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Death at Emerald South raises staffing concerns

Posted at 6:20 PM, Sep 01, 2016
and last updated 2016-09-03 13:38:38-04

A photo obtained by 7 Eyewitness News shows 83-year-old Ruth Murray lying in a hospital bed severely beaten with black and blue marks across her face. We’re choosing not to show the photo because of its graphic nature.

According to the family's attorney, Ralph Lorigo, Murray walked into another patient's room at the Emerald South Nursing and Rehabilitation Center on Delaware Avenue last Friday when the male patient, who also suffers from dementia, severely beat her.

Lorigo believes the beating is a direct result of under staffing. “You need to be properly staffed. If you're not properly staffed, than the staff needs to know the history of the people that are in the home.”

Union representatives said staffing has been an issue ever since Benjamin Landa took over ownership in 2012. “There’s huge turnovers and we've been saying over and over again that there's going to be a tragedy here if something is not done and here we are,” said 1199 SEIU Vice President Todd Hobler.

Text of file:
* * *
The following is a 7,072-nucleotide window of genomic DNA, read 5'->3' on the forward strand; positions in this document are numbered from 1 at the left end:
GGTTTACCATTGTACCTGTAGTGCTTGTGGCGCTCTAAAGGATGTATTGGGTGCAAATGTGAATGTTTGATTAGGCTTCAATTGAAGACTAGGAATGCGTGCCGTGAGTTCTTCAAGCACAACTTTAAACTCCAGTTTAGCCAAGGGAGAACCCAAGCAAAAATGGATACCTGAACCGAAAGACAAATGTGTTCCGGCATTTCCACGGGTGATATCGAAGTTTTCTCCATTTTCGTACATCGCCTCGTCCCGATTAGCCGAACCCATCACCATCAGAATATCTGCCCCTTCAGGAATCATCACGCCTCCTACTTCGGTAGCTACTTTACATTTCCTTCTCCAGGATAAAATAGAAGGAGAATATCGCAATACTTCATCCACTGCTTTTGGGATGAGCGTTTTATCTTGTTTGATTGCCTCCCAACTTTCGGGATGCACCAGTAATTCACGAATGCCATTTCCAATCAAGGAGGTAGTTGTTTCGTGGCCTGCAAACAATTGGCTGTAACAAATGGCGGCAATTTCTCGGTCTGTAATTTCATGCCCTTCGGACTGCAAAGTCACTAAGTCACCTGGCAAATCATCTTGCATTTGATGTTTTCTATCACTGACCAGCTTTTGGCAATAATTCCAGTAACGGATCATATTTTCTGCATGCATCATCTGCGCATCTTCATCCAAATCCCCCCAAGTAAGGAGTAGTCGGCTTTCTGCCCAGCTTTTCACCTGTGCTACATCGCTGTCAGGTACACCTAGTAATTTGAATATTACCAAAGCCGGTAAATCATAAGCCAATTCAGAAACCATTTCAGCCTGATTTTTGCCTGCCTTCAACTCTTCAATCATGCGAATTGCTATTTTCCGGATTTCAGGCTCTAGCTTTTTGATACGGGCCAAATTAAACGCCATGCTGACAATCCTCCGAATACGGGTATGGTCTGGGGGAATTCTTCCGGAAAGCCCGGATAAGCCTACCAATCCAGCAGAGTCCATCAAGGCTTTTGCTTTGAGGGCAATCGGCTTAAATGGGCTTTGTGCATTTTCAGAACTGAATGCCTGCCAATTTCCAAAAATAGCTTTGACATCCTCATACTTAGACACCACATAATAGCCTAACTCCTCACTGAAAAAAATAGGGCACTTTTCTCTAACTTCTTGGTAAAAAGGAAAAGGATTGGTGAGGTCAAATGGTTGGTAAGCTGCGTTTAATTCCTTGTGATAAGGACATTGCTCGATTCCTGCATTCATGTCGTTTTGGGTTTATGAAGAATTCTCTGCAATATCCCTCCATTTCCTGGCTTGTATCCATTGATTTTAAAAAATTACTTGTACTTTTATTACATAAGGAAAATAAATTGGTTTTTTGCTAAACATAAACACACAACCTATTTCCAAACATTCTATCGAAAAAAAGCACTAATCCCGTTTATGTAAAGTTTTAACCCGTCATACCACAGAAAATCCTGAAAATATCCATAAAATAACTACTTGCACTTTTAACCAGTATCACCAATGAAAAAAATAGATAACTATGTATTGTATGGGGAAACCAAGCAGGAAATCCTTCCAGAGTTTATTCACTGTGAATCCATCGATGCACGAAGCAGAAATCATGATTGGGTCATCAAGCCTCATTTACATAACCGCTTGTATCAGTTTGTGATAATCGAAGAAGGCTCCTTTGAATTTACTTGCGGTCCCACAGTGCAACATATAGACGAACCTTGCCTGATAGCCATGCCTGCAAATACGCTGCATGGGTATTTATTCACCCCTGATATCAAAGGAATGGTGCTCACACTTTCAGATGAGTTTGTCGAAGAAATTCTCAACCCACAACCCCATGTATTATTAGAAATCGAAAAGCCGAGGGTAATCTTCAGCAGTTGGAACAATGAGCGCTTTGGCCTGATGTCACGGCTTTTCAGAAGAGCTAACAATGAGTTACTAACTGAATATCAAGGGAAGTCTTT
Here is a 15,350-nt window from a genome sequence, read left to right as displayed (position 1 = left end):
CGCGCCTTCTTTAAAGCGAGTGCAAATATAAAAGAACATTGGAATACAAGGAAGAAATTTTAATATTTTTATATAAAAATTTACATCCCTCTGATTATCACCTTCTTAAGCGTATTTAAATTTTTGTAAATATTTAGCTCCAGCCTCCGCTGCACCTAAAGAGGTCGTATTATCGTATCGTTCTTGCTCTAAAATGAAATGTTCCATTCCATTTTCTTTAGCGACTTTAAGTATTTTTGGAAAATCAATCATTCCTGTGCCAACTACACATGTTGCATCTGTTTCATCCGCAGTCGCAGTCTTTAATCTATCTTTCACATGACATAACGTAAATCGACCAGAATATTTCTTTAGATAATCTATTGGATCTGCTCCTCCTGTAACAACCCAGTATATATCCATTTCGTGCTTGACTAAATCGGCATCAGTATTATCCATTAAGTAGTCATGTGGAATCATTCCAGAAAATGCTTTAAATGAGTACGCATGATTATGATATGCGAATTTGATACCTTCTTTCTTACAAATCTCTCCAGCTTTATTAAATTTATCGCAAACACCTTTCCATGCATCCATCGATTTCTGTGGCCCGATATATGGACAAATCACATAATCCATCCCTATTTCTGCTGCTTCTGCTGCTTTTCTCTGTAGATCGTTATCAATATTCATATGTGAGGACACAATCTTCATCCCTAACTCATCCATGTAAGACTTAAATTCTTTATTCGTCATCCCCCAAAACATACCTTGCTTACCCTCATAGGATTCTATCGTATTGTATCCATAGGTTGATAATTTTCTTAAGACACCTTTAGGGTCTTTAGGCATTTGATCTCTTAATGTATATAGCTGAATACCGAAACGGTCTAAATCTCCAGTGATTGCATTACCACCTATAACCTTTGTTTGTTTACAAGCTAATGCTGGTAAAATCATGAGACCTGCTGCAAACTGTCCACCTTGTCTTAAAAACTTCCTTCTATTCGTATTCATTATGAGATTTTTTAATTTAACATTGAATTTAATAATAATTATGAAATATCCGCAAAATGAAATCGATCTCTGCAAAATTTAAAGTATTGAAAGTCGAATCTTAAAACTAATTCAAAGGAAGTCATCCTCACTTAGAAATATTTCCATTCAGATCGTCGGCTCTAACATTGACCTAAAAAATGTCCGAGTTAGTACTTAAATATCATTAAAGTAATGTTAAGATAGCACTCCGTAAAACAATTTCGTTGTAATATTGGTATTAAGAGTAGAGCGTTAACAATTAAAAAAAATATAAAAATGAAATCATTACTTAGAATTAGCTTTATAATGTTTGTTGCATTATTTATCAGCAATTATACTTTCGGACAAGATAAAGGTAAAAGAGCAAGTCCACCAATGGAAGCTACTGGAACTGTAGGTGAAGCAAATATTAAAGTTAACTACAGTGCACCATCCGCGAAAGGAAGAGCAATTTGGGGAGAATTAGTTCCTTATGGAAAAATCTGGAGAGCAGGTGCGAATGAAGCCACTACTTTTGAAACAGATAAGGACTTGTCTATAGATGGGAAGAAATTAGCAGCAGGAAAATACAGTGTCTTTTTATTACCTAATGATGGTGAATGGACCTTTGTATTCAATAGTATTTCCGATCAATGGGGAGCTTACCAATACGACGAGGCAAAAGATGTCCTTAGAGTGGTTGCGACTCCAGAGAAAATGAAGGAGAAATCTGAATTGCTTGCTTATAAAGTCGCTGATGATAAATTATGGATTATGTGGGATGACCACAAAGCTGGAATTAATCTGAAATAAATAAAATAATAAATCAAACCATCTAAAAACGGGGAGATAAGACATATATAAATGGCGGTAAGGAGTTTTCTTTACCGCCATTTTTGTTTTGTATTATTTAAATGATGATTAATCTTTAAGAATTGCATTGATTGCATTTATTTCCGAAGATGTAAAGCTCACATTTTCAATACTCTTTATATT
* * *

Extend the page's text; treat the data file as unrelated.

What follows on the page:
It's unclear how many staff members have been cut under the new management. Hobler said Landa and state health officials won't provide that information.

Hobler also said they took staffing concerns to an Emerald South administrator during a labor management meeting back on July 19th. “They told us they can't afford to staff the building the way we want to. They have like three people on for 37 patients on the dementia floor and sometimes two people on that unit. You can't take care of those people. You can't watch them. You can't care for them,” said 1199 SEIU rep Jenny Applewhite.

Lorigo said Murray’s death proves as much and he’s concerned Emerald South had been negligent in the past. Lorigo said she had been hospitalized twice before in recent months. Both times the family was told the injuries happened during a fall. Now, the family is questioning whether that’s true.

“It's not a terribly unusual thing that someone might fall in a nursing home someone with dementia in that type of a unit,” Lorigo said. “But when you see the horrific situation that's according today, what happened to her under these circumstances and there's nobody there to stop it. Something as horrific as this couldn't have been done. It's not a 5-second situation,” he added.